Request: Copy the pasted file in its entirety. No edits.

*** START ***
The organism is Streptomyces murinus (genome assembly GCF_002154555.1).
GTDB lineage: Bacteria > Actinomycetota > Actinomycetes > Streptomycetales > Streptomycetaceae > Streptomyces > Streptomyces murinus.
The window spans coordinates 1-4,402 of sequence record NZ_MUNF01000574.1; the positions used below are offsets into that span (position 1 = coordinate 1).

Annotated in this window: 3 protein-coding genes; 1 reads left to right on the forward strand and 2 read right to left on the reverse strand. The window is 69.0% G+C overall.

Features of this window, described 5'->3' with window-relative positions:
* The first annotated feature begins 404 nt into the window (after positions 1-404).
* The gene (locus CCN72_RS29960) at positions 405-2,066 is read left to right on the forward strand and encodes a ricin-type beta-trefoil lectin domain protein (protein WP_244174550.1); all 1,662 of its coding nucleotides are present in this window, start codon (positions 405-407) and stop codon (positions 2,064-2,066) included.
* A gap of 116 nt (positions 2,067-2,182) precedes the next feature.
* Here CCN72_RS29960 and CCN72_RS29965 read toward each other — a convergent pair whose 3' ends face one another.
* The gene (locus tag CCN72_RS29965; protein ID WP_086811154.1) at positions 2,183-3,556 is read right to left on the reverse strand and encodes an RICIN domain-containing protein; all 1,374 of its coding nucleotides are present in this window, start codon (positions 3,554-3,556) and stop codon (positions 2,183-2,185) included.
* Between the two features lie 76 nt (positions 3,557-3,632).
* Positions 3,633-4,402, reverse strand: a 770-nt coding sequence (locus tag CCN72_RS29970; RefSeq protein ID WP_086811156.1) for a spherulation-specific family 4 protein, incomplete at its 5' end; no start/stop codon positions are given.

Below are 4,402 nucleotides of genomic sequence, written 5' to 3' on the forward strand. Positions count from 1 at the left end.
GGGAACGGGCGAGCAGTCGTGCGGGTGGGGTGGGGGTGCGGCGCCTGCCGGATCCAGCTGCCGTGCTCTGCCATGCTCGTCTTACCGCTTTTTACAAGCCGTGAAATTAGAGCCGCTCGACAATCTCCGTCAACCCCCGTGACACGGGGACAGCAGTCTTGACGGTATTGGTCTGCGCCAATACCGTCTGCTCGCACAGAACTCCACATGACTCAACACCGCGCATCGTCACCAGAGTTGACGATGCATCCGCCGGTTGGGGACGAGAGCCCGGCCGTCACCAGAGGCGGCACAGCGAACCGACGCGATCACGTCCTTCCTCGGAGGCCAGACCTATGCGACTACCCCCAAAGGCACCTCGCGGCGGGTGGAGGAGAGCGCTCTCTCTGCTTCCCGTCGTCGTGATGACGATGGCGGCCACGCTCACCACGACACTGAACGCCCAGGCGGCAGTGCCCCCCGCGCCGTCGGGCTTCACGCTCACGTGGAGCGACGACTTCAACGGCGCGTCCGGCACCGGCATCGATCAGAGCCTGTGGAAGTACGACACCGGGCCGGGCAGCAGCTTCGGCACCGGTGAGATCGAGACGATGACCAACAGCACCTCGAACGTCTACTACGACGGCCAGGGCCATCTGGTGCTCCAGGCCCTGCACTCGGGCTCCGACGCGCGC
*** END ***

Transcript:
The organism is Streptomyces murinus (genome assembly GCF_002154555.1).
GTDB lineage: Bacteria > Actinomycetota > Actinomycetes > Streptomycetales > Streptomycetaceae > Streptomyces > Streptomyces murinus.
The window spans coordinates 1-4,402 of sequence record NZ_MUNF01000574.1; the positions used below are offsets into that span (position 1 = coordinate 1).

Annotated in this window: 3 protein-coding genes; 1 reads left to right on the forward strand and 2 read right to left on the reverse strand. The window is 69.0% G+C overall.

Features of this window, described 5'->3' with window-relative positions:
* The first annotated feature begins 404 nt into the window (after positions 1-404).
* The gene (locus CCN72_RS29960) at positions 405-2,066 is read left to right on the forward strand and encodes a ricin-type beta-trefoil lectin domain protein (protein WP_244174550.1); all 1,662 of its coding nucleotides are present in this window, start codon (positions 405-407) and stop codon (positions 2,064-2,066) included.
* A gap of 116 nt (positions 2,067-2,182) precedes the next feature.
* Here CCN72_RS29960 and CCN72_RS29965 read toward each other — a convergent pair whose 3' ends face one another.
* The gene (locus tag CCN72_RS29965; protein ID WP_086811154.1) at positions 2,183-3,556 is read right to left on the reverse strand and encodes an RICIN domain-containing protein; all 1,374 of its coding nucleotides are present in this window, start codon (positions 3,554-3,556) and stop codon (positions 2,183-2,185) included.
* Between the two features lie 76 nt (positions 3,557-3,632).
* Positions 3,633-4,402, reverse strand: a 770-nt coding sequence (locus tag CCN72_RS29970; RefSeq protein ID WP_086811156.1) for a spherulation-specific family 4 protein, incomplete at its 5' end; no start/stop codon positions are given.

Below are 4,402 nucleotides of genomic sequence, written 5' to 3' on the forward strand. Positions count from 1 at the left end.
GGGAACGGGCGAGCAGTCGTGCGGGTGGGGTGGGGGTGCGGCGCCTGCCGGATCCAGCTGCCGTGCTCTGCCATGCTCGTCTTACCGCTTTTTACAAGCCGTGAAATTAGAGCCGCTCGACAATCTCCGTCAACCCCCGTGACACGGGGACAGCAGTCTTGACGGTATTGGTCTGCGCCAATACCGTCTGCTCGCACAGAACTCCACATGACTCAACACCGCGCATCGTCACCAGAGTTGACGATGCATCCGCCGGTTGGGGACGAGAGCCCGGCCGTCACCAGAGGCGGCACAGCGAACCGACGCGATCACGTCCTTCCTCGGAGGCCAGACCTATGCGACTACCCCCAAAGGCACCTCGCGGCGGGTGGAGGAGAGCGCTCTCTCTGCTTCCCGTCGTCGTGATGACGATGGCGGCCACGCTCACCACGACACTGAACGCCCAGGCGGCAGTGCCCCCCGCGCCGTCGGGCTTCACGCTCACGTGGAGCGACGACTTCAACGGCGCGTCCGGCACCGGCATCGATCAGAGCCTGTGGAAGTACGACACCGGGCCGGGCAGCAGCTTCGGCACCGGTGAGATCGAGACGATGACCAACAGCACCTCGAACGTCTACTACGACGGCCAGGGCCATCTGGTGCTCCAGGCCCTGCACTCGGGCTCCGACGCGCGC